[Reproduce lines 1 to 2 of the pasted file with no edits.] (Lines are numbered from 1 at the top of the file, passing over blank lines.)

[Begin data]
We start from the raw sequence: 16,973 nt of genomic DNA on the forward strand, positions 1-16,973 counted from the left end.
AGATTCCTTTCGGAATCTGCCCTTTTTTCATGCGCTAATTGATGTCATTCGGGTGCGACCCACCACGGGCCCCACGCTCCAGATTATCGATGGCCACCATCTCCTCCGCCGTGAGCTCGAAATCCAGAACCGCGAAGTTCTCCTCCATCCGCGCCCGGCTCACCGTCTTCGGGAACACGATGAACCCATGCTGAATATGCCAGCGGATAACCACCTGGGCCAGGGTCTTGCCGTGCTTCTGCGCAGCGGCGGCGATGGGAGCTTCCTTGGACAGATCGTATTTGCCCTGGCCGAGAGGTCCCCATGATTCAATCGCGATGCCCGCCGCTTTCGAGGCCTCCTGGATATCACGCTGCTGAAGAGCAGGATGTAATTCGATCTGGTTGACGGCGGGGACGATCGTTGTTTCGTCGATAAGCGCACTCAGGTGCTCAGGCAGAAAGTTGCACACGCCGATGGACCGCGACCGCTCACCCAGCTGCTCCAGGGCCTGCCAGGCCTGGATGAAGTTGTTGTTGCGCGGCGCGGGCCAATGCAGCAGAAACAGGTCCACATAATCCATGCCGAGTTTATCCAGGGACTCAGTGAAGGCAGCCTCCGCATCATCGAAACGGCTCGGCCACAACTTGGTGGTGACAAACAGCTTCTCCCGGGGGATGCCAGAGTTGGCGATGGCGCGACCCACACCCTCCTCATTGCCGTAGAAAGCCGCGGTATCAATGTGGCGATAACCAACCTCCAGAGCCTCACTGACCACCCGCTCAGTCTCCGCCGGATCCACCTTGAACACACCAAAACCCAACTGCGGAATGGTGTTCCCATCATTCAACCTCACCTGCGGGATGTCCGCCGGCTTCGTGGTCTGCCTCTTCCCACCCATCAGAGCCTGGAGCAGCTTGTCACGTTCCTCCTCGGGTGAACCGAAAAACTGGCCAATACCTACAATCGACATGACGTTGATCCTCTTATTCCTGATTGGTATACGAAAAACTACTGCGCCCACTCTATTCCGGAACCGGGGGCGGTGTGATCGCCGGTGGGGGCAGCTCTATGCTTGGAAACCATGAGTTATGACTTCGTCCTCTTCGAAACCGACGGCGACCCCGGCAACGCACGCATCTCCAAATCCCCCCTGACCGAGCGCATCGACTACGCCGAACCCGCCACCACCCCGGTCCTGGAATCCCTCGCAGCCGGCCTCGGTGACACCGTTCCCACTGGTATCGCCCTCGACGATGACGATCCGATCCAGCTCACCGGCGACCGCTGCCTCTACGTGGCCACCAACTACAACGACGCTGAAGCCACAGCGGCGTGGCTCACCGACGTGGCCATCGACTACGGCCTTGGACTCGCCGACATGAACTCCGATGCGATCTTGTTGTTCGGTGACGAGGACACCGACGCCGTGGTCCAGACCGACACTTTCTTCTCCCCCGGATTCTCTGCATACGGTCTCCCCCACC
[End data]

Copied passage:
We start from the raw sequence: 16,973 nt of genomic DNA on the forward strand, positions 1-16,973 counted from the left end.
AGATTCCTTTCGGAATCTGCCCTTTTTTCATGCGCTAATTGATGTCATTCGGGTGCGACCCACCACGGGCCCCACGCTCCAGATTATCGATGGCCACCATCTCCTCCGCCGTGAGCTCGAAATCCAGAACCGCGAAGTTCTCCTCCATCCGCGCCCGGCTCACCGTCTTCGGGAACACGATGAACCCATGCTGAATATGCCAGCGGATAACCACCTGGGCCAGGGTCTTGCCGTGCTTCTGCGCAGCGGCGGCGATGGGAGCTTCCTTGGACAGATCGTATTTGCCCTGGCCGAGAGGTCCCCATGATTCAATCGCGATGCCCGCCGCTTTCGAGGCCTCCTGGATATCACGCTGCTGAAGAGCAGGATGTAATTCGATCTGGTTGACGGCGGGGACGATCGTTGTTTCGTCGATAAGCGCACTCAGGTGCTCAGGCAGAAAGTTGCACACGCCGATGGACCGCGACCGCTCACCCAGCTGCTCCAGGGCCTGCCAGGCCTGGATGAAGTTGTTGTTGCGCGGCGCGGGCCAATGCAGCAGAAACAGGTCCACATAATCCATGCCGAGTTTATCCAGGGACTCAGTGAAGGCAGCCTCCGCATCATCGAAACGGCTCGGCCACAACTTGGTGGTGACAAACAGCTTCTCCCGGGGGATGCCAGAGTTGGCGATGGCGCGACCCACACCCTCCTCATTGCCGTAGAAAGCCGCGGTATCAATGTGGCGATAACCAACCTCCAGAGCCTCACTGACCACCCGCTCAGTCTCCGCCGGATCCACCTTGAACACACCAAAACCCAACTGCGGAATGGTGTTCCCATCATTCAACCTCACCTGCGGGATGTCCGCCGGCTTCGTGGTCTGCCTCTTCCCACCCATCAGAGCCTGGAGCAGCTTGTCACGTTCCTCCTCGGGTGAACCGAAAAACTGGCCAATACCTACAATCGACATGACGTTGATCCTCTTATTCCTGATTGGTATACGAAAAACTACTGCGCCCACTCTATTCCGGAACCGGGGGCGGTGTGATCGCCGGTGGGGGCAGCTCTATGCTTGGAAACCATGAGTTATGACTTCGTCCTCTTCGAAACCGACGGCGACCCCGGCAACGCACGCATCTCCAAATCCCCCCTGACCGAGCGCATCGACTACGCCGAACCCGCCACCACCCCGGTCCTGGAATCCCTCGCAGCCGGCCTCGGTGACACCGTTCCCACTGGTATCGCCCTCGACGATGACGATCCGATCCAGCTCACCGGCGACCGCTGCCTCTACGTGGCCACCAACTACAACGACGCTGAAGCCACAGCGGCGTGGCTCACCGACGTGGCCATCGACTACGGCCTTGGACTCGCCGACATGAACTCCGATGCGATCTTGTTGTTCGGTGACGAGGACACCGACGCCGTGGTCCAGACCGACACTTTCTTCTCCCCCGGATTCTCTGCATACGGTCTCCCCCACC